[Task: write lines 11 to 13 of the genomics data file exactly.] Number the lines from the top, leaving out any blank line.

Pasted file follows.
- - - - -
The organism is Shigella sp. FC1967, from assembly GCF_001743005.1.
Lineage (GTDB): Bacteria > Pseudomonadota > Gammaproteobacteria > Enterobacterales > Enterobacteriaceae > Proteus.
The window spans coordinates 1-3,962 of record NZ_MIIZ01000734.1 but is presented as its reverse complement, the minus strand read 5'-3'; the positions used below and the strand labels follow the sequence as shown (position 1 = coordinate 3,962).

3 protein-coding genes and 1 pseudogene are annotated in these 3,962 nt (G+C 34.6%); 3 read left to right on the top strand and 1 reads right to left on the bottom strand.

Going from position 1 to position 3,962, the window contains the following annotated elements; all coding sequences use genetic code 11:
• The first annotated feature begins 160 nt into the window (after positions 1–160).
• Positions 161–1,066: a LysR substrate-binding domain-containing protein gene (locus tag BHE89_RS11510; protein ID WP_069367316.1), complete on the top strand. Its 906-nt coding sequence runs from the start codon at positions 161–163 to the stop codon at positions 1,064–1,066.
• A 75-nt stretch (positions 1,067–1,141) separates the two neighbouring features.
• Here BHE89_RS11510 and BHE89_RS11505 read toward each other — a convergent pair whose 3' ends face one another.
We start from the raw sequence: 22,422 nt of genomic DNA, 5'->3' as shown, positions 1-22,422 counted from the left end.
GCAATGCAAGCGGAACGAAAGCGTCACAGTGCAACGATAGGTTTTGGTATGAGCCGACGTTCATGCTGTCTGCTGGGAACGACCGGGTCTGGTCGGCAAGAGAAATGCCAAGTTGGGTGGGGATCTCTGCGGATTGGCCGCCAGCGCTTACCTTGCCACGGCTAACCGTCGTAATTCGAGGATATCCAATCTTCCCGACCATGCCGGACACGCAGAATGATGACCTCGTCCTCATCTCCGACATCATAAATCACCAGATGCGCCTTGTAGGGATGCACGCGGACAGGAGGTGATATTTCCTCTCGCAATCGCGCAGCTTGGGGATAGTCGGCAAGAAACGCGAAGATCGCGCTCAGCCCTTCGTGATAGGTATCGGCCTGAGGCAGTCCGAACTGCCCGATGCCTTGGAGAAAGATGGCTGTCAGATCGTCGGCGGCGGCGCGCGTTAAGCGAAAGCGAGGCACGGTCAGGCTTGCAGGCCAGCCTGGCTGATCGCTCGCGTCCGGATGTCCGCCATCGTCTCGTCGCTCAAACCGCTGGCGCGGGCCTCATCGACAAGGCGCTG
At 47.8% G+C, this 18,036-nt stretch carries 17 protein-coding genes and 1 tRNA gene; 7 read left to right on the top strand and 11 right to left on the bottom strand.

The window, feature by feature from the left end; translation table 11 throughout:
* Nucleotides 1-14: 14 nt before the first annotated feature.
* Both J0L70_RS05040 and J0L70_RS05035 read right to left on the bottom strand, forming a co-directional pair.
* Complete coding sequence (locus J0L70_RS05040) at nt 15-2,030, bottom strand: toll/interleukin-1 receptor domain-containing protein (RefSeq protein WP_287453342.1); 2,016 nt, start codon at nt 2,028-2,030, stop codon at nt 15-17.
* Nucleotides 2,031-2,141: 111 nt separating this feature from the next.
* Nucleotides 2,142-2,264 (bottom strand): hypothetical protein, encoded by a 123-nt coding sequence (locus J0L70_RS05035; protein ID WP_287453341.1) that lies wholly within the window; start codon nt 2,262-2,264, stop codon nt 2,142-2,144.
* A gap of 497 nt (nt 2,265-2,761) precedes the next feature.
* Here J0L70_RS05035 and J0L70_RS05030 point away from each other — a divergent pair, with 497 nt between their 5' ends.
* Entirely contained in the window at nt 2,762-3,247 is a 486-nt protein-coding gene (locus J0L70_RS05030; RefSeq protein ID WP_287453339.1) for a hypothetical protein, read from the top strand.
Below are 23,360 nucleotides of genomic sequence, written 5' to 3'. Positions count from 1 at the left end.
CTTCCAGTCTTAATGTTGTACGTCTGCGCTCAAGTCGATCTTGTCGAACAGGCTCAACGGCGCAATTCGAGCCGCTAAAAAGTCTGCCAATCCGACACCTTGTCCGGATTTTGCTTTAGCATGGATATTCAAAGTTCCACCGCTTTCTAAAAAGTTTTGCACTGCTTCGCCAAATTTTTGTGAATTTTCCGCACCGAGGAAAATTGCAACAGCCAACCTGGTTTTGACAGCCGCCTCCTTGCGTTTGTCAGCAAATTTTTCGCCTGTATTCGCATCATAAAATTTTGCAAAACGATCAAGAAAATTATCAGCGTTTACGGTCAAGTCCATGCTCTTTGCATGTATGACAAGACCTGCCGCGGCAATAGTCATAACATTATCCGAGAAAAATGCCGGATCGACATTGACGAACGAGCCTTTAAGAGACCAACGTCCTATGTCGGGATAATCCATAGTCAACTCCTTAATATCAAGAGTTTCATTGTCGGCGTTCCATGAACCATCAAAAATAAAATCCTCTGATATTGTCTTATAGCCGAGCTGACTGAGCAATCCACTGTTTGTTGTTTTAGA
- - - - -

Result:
GCAATGCAAGCGGAACGAAAGCGTCACAGTGCAACGATAGGTTTTGGTATGAGCCGACGTTCATGCTGTCTGCTGGGAACGACCGGGTCTGGTCGGCAAGAGAAATGCCAAGTTGGGTGGGGATCTCTGCGGATTGGCCGCCAGCGCTTACCTTGCCACGGCTAACCGTCGTAATTCGAGGATATCCAATCTTCCCGACCATGCCGGACACGCAGAATGATGACCTCGTCCTCATCTCCGACATCATAAATCACCAGATGCGCCTTGTAGGGATGCACGCGGACAGGAGGTGATATTTCCTCTCGCAATCGCGCAGCTTGGGGATAGTCGGCAAGAAACGCGAAGATCGCGCTCAGCCCTTCGTGATAGGTATCGGCCTGAGGCAGTCCGAACTGCCCGATGCCTTGGAGAAAGATGGCTGTCAGATCGTCGGCGGCGGCGCGCGTTAAGCGAAAGCGAGGCACGGTCAGGCTTGCAGGCCAGCCTGGCTGATCGCTCGCGTCCGGATGTCCGCCATCGTCTCGTCGCTCAAACCGCTGGCGCGGGCCTCATCGACAAGGCGCTG
At 47.8% G+C, this 18,036-nt stretch carries 17 protein-coding genes and 1 tRNA gene; 7 read left to right on the top strand and 11 right to left on the bottom strand.

The window, feature by feature from the left end; translation table 11 throughout: